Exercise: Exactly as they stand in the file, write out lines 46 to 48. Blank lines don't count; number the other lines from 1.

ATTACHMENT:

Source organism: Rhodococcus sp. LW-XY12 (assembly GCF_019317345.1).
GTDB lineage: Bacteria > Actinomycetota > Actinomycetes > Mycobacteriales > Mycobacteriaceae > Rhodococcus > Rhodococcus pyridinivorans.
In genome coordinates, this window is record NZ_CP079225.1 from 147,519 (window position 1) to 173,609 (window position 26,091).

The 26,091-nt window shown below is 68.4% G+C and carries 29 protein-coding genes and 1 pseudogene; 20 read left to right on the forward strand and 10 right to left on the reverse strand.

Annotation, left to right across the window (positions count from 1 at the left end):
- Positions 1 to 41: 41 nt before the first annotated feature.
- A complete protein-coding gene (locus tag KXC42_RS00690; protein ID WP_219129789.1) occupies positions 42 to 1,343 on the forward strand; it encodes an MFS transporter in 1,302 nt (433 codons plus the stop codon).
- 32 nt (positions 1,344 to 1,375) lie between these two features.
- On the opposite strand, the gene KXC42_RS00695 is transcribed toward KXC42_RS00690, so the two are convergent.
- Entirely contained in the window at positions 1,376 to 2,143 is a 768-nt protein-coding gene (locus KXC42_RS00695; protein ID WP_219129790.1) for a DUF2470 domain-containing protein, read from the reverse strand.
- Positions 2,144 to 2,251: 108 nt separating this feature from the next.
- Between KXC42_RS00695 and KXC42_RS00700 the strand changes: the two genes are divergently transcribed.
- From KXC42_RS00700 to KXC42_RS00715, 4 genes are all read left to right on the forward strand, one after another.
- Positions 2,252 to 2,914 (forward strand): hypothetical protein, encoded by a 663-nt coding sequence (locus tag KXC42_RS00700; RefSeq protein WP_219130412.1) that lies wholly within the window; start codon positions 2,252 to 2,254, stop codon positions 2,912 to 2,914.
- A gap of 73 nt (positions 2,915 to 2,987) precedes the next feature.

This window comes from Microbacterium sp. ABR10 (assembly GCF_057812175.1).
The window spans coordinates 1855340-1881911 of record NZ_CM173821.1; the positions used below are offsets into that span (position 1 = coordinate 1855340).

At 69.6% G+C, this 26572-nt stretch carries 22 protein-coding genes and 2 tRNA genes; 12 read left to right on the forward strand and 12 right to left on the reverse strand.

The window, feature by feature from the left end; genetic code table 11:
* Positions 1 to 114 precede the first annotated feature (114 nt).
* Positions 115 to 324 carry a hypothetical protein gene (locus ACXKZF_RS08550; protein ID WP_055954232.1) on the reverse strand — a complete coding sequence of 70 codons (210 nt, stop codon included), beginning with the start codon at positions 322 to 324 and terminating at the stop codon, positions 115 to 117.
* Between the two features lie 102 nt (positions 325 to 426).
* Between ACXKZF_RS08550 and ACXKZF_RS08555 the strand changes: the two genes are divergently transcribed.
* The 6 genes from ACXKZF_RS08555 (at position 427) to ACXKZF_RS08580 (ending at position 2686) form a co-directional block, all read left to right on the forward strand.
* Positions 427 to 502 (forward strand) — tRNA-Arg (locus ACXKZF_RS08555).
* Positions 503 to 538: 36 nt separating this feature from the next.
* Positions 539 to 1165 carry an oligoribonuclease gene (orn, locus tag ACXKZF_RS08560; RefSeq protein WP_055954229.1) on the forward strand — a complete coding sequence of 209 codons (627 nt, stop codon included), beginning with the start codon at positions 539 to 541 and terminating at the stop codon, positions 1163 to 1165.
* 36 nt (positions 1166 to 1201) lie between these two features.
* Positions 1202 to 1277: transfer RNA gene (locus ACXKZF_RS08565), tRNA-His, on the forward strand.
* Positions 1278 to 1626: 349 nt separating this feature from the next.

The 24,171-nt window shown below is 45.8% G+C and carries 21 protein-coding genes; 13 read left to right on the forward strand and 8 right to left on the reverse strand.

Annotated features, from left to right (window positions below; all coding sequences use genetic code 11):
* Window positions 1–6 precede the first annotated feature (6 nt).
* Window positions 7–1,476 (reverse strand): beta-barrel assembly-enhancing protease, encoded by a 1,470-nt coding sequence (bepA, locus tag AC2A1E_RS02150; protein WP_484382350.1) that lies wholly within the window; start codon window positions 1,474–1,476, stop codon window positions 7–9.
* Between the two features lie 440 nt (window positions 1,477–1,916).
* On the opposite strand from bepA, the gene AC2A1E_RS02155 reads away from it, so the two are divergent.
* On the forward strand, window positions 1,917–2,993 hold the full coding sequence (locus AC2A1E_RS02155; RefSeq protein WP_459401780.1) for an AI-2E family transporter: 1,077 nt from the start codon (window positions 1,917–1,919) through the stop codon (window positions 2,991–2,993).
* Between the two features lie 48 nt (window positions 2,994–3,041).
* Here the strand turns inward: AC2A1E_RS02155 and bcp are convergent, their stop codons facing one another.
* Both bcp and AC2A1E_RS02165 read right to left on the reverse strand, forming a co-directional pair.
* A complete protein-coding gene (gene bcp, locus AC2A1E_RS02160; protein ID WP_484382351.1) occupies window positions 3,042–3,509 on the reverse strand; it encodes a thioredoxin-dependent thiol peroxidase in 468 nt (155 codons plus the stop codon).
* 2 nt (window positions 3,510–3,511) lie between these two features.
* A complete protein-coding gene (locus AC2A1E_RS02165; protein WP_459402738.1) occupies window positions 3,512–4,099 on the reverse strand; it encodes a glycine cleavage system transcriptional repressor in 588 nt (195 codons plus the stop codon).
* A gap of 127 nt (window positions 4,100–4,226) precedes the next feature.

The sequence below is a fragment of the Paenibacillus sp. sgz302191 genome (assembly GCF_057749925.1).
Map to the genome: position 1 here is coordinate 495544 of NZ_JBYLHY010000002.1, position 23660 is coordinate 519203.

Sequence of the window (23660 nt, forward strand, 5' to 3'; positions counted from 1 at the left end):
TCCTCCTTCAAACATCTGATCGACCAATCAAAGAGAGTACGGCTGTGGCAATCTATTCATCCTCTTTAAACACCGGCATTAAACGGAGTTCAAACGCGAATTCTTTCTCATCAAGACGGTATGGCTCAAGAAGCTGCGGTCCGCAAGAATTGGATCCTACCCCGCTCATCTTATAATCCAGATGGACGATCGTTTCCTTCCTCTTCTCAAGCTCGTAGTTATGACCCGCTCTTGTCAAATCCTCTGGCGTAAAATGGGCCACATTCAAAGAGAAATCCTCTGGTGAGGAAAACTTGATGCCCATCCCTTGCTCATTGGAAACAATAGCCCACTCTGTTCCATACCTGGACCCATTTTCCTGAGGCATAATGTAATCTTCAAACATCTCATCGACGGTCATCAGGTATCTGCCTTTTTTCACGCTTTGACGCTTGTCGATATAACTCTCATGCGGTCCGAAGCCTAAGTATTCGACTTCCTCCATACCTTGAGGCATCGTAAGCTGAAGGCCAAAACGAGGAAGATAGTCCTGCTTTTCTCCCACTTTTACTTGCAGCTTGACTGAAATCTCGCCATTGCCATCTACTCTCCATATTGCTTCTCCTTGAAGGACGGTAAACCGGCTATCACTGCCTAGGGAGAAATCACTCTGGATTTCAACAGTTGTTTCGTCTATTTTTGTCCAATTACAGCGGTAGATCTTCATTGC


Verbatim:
Map to the genome: position 1 here is coordinate 495544 of NZ_JBYLHY010000002.1, position 23660 is coordinate 519203.

Sequence of the window (23660 nt, forward strand, 5' to 3'; positions counted from 1 at the left end):
TCCTCCTTCAAACATCTGATCGACCAATCAAAGAGAGTACGGCTGTGGCAATCTATTCATCCTCTTTAAACACCGGCATTAAACGGAGTTCAAACGCGAATTCTTTCTCATCAAGACGGTATGGCTCAAGAAGCTGCGGTCCGCAAGAATTGGATCCTACCCCGCTCATCTTATAATCCAGATGGACGATCGTTTCCTTCCTCTTCTCAAGCTCGTAGTTATGACCCGCTCTTGTCAAATCCTCTGGCGTAAAATGGGCCACATTCAAAGAGAAATCCTCTGGTGAGGAAAACTTGATGCCCATCCCTTGCTCATTGGAAACAATAGCCCACTCTGTTCCATACCTGGACCCATTTTCCTGAGGCATAATGTAATCTTCAAACATCTCATCGACGGTCATCAGGTATCTGCCTTTTTTCACGCTTTGACGCTTGTCGATATAACTCTCATGCGGTCCGAAGCCTAAGTATTCGACTTCCTCCATACCTTGAGGCATCGTAAGCTGAAGGCCAAAACGAGGAAGATAGTCCTGCTTTTCTCCCACTTTTACTTGCAGCTTGACTGAAATCTCGCCATTGCCATCTACTCTCCATATTGCTTCTCCTTGAAGGACGGTAAACCGGCTATCACTGCCTAGGGAGAAATCACTCTGGATTTCAACAGTTGTTTCGTCTATTTTTGTCCAATTACAGCGGTAGATCTTCATTGC